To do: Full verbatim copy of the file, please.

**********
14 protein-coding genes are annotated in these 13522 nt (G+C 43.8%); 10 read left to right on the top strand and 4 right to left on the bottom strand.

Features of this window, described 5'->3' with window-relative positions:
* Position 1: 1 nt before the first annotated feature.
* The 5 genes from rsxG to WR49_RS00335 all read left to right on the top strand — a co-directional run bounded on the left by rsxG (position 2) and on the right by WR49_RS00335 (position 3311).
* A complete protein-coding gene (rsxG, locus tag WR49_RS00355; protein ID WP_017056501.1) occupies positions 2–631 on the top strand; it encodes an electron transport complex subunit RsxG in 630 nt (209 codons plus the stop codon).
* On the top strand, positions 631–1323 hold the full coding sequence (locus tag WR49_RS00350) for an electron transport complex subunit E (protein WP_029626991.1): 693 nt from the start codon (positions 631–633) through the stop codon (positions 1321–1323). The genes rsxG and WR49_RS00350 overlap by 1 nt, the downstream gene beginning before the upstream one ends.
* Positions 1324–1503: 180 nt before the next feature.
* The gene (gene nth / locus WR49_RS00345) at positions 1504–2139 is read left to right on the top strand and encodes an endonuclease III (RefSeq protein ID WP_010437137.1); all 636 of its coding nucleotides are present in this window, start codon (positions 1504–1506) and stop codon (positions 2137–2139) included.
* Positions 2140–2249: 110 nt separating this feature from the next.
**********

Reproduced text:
14 protein-coding genes are annotated in these 13522 nt (G+C 43.8%); 10 read left to right on the top strand and 4 right to left on the bottom strand.

Features of this window, described 5'->3' with window-relative positions:
* Position 1: 1 nt before the first annotated feature.
* The 5 genes from rsxG to WR49_RS00335 all read left to right on the top strand — a co-directional run bounded on the left by rsxG (position 2) and on the right by WR49_RS00335 (position 3311).
* A complete protein-coding gene (rsxG, locus tag WR49_RS00355; protein ID WP_017056501.1) occupies positions 2–631 on the top strand; it encodes an electron transport complex subunit RsxG in 630 nt (209 codons plus the stop codon).
* On the top strand, positions 631–1323 hold the full coding sequence (locus tag WR49_RS00350) for an electron transport complex subunit E (protein WP_029626991.1): 693 nt from the start codon (positions 631–633) through the stop codon (positions 1321–1323). The genes rsxG and WR49_RS00350 overlap by 1 nt, the downstream gene beginning before the upstream one ends.
* Positions 1324–1503: 180 nt before the next feature.
* The gene (gene nth / locus WR49_RS00345) at positions 1504–2139 is read left to right on the top strand and encodes an endonuclease III (RefSeq protein ID WP_010437137.1); all 636 of its coding nucleotides are present in this window, start codon (positions 1504–1506) and stop codon (positions 2137–2139) included.
* Positions 2140–2249: 110 nt separating this feature from the next.